Our Bike Luggage
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We use Ortlieb pannier bags. The German build quality is second to none, both in terms of 100% waterproof (you can use them as buckets), the robust bomb-proof build quality & the reassuring five-year guarantee. In fact, Ortlieb state that their products will last 20 years plus. Cycling across Europe, we saw that most cyclists ride with Ortlieb pannier bags.
Alysun has the “Packer” style with traditional hooded top style rear panniers, where one can easily open the top with snap-click buckles. It is easier to get into this style of pannier bag and they have a handy front outside pocket.
Tim has the “Roll-Top” style rear panniers, that are “expandable” so that Tim can pack lots of food after a big shop, and they completely “water tight” (just in case you ride into a river).
When cycle touring with our tent, we both use front & rear panniers to spread the load. It is not a good idea to load everything on the rear pannier rack, as this can lead to poor steering stability, especially when cycling fast or climbing on steep rough tracks. We load lighter items into the front panniers such as sleeping bags, sleeping mats or clothing. We load heavier items into the rear panniers such as our tent, cooking equipment & food. Organising how we pack our pannier is crucial to our life on the road. We use light-weight dry bags to compartmentalise our packing, so it is easy to find things and to avoid having lots of small things spilling out everywhere, such as underwear or socks, when getting something out of the panniers.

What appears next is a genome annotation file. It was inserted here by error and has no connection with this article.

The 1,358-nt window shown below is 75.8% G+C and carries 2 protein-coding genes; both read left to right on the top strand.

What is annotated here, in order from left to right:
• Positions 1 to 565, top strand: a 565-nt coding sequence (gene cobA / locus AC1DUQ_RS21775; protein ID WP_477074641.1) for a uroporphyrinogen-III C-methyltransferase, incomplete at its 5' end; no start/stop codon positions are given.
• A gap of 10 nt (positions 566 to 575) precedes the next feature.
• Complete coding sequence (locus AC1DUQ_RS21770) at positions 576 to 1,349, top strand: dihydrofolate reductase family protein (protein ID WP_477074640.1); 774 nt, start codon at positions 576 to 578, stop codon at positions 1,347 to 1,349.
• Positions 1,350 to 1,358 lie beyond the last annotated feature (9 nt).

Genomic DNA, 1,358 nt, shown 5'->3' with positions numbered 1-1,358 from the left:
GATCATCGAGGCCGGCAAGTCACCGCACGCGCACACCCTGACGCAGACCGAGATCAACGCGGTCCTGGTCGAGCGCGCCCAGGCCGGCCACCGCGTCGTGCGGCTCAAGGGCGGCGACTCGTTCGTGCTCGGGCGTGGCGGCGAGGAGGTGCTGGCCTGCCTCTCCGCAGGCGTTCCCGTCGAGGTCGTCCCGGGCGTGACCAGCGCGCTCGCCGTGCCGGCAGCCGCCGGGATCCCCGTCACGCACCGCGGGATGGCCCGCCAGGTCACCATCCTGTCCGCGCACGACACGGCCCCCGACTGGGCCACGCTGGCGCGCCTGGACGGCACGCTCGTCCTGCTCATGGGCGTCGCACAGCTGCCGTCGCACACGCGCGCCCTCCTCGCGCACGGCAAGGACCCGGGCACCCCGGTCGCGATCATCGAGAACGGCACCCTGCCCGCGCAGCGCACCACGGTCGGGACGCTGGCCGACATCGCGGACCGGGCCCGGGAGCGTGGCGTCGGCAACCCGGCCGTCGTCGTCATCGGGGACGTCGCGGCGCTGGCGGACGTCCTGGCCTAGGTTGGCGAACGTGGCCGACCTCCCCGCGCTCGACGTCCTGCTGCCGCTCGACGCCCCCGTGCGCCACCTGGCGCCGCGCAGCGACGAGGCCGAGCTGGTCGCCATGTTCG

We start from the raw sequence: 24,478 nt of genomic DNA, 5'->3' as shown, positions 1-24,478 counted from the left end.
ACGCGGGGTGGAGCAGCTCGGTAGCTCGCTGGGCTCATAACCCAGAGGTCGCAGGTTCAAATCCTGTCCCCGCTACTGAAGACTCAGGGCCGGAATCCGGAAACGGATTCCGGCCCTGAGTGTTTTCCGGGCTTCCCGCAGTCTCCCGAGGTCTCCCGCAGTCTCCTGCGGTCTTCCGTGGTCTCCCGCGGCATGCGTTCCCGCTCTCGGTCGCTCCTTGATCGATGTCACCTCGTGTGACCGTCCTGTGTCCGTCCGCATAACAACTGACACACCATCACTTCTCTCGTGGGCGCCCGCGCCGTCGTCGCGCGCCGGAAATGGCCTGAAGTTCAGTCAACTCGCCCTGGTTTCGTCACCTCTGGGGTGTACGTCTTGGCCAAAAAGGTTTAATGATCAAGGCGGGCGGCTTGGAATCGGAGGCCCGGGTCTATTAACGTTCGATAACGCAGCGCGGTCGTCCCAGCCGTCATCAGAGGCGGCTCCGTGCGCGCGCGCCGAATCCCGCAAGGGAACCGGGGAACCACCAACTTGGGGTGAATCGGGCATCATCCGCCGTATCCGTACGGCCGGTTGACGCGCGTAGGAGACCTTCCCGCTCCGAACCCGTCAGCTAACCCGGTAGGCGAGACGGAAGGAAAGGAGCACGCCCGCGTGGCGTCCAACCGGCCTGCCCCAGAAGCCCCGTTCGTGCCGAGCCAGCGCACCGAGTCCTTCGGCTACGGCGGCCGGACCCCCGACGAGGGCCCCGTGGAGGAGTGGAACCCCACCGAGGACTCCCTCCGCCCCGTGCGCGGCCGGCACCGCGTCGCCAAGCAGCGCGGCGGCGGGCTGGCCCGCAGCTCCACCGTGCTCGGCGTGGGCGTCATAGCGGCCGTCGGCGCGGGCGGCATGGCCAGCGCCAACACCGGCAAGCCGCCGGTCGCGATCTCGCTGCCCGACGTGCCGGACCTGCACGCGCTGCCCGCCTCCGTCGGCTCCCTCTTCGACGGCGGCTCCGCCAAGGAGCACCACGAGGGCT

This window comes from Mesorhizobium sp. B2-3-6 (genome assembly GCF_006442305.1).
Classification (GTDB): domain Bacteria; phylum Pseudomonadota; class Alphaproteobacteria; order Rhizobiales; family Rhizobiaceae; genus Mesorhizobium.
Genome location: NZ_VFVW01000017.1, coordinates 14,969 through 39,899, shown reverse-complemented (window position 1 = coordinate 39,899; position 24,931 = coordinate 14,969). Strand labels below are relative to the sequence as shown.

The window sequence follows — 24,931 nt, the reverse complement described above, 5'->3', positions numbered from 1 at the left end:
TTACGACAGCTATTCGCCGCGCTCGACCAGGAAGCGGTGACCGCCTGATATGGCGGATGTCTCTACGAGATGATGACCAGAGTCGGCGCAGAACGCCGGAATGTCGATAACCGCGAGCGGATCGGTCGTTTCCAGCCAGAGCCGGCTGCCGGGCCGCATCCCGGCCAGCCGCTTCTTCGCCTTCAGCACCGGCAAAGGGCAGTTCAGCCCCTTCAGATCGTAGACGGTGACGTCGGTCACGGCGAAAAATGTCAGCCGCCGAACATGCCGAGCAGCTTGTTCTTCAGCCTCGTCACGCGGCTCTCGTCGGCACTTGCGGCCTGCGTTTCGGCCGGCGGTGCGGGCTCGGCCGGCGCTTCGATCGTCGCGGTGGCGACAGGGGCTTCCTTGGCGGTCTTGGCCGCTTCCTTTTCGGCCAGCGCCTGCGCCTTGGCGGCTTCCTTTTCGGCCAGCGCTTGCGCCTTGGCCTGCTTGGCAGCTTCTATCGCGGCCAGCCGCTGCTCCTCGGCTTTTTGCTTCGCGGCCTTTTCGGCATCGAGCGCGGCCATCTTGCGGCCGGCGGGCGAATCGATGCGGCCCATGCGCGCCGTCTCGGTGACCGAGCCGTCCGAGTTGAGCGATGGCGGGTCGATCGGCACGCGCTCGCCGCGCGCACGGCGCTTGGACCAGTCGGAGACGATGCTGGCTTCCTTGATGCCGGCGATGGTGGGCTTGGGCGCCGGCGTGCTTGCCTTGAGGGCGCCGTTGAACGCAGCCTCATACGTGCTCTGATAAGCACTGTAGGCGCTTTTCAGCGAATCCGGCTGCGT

All the items that we have need for constant access to such as valuables (wallets & passports), camera, notebook diary, mobile phones etc, we keep in our handlebar & saddle bags.
We both have Carradice Saddle Bags, made from waterproof, hardwearing cotton duck fabric. These are big enough for day rides, to carry a lunchbox, small thermos, tool kit, first aid kit and waterproofs. Alysun has the “Barley Saddlebag” (9 ltrs), suiting her sensible minimalist luggage requirements. Tim, the “mule”, has the much bigger “Lowsaddle Longflap Saddlebag” (15 lts) with the expandable flap so that he can carry the tool kit, first aid kit, D-Lock & even a mini-tripod for his camera. Both saddle bags have side pockets for soap (or hand gel), mobile phones, wallets, multi-tools and an Opinel knife.
We both have handlebar bags. Alysun has a Carradice Keswick handlebar bag, with a built-in clear map case on top. She does not always use her handlebar bag, particularly since getting her saddlebag, as she likes to see the road in-front of her front wheel. Having a handlebar bag can obstruct this view. Tim has an Ortlieb Ultimate 6 L Plus handlebar bag, that carries his camera and lenses, plus an Anker 10,000 mAh power bank that can be used to keep re-charge our mobile phones and to keep the Garmin charged up on long day rides. Having the camera in the handlebar bag, means that it is always easily available and can be put quickly away if the weather turns very bad. Also, when we stop & leave the bikes, Tim can easily carry his camera gear with him.
It is worth using a cycle touring shop/website to buy panniers, handlebar & saddle bags for the best range of choice and good prices, such as SJS Cycles (Thorn Cycles online shop) ….